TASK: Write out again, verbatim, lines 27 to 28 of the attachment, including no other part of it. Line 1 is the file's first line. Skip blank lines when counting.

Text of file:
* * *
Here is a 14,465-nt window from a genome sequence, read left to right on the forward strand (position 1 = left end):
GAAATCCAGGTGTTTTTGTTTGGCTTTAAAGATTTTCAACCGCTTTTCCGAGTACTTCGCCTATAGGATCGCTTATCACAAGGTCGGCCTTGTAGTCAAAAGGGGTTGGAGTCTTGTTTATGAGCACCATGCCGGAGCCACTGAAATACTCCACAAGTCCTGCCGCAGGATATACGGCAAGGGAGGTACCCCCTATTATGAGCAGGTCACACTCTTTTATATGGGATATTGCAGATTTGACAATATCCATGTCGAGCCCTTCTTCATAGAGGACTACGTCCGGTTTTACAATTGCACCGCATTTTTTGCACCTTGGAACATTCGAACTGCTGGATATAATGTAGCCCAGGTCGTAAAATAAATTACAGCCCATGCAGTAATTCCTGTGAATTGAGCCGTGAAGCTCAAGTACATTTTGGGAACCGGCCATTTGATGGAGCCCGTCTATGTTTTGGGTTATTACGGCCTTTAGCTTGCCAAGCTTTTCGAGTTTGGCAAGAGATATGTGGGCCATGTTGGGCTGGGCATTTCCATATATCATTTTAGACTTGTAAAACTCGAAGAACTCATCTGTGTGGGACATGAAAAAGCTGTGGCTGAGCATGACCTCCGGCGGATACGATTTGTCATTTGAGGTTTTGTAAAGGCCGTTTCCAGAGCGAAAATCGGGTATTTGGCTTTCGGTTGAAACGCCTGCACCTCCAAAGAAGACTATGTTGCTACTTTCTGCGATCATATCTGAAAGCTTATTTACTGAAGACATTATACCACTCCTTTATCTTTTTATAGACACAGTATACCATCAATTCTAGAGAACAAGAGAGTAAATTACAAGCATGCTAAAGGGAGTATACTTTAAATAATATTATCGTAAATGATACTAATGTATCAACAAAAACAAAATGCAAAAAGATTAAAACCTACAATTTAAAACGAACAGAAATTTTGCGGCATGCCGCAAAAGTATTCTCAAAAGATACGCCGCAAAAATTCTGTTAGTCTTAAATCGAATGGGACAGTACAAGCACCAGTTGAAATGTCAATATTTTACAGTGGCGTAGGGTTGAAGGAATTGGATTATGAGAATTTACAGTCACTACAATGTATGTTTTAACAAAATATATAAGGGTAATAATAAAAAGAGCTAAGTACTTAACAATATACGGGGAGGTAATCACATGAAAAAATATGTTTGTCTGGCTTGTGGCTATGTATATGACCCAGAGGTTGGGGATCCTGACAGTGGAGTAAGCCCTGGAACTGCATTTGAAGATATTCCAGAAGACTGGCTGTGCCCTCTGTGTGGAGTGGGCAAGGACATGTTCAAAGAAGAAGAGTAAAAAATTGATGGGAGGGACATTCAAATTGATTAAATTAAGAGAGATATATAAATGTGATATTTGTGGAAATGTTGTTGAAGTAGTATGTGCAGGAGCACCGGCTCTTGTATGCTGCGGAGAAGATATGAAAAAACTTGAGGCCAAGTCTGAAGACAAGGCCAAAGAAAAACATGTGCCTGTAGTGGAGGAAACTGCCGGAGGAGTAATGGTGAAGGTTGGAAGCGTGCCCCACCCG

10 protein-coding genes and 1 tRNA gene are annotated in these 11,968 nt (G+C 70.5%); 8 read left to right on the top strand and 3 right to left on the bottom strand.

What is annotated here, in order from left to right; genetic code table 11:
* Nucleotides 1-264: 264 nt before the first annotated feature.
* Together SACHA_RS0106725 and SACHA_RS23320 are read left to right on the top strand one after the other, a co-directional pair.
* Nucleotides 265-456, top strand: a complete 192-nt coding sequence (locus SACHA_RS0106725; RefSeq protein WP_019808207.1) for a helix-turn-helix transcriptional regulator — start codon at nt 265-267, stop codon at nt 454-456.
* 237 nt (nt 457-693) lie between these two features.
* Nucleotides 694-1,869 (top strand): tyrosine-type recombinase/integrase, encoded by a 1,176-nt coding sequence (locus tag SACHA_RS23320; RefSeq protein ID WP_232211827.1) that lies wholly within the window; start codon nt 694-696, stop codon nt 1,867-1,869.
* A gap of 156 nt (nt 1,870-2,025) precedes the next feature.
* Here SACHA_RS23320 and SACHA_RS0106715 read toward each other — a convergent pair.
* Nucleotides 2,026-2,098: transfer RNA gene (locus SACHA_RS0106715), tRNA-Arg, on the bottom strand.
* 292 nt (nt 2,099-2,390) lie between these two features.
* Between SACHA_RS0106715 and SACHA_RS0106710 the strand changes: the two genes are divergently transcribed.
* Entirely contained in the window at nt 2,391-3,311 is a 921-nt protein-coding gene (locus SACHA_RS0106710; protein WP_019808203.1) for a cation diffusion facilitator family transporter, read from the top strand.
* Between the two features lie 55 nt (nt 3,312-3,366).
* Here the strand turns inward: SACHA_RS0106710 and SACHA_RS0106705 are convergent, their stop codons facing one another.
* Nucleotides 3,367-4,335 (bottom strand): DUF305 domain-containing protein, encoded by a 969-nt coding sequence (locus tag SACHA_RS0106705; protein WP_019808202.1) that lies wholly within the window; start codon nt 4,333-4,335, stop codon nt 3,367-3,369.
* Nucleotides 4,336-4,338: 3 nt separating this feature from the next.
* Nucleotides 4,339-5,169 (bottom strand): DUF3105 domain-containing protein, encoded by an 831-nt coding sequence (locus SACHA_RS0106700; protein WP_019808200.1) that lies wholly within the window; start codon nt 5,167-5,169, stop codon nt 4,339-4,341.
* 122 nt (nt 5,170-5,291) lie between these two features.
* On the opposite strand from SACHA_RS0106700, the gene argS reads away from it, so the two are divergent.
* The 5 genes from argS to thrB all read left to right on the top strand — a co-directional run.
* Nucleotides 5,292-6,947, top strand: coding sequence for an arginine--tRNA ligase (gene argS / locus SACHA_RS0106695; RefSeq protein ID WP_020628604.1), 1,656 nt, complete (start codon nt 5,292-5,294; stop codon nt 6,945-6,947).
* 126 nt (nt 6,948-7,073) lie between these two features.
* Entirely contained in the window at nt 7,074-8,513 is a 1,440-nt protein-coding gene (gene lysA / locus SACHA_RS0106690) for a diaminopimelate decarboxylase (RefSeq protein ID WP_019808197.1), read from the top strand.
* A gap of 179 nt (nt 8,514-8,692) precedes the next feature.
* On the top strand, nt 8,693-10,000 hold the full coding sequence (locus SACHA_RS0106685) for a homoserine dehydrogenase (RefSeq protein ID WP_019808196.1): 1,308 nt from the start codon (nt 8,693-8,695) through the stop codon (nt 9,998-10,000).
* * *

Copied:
* A gap of 179 nt (nt 8,514-8,692) precedes the next feature.
* On the top strand, nt 8,693-10,000 hold the full coding sequence (locus SACHA_RS0106685) for a homoserine dehydrogenase (RefSeq protein ID WP_019808196.1): 1,308 nt from the start codon (nt 8,693-8,695) through the stop codon (nt 9,998-10,000).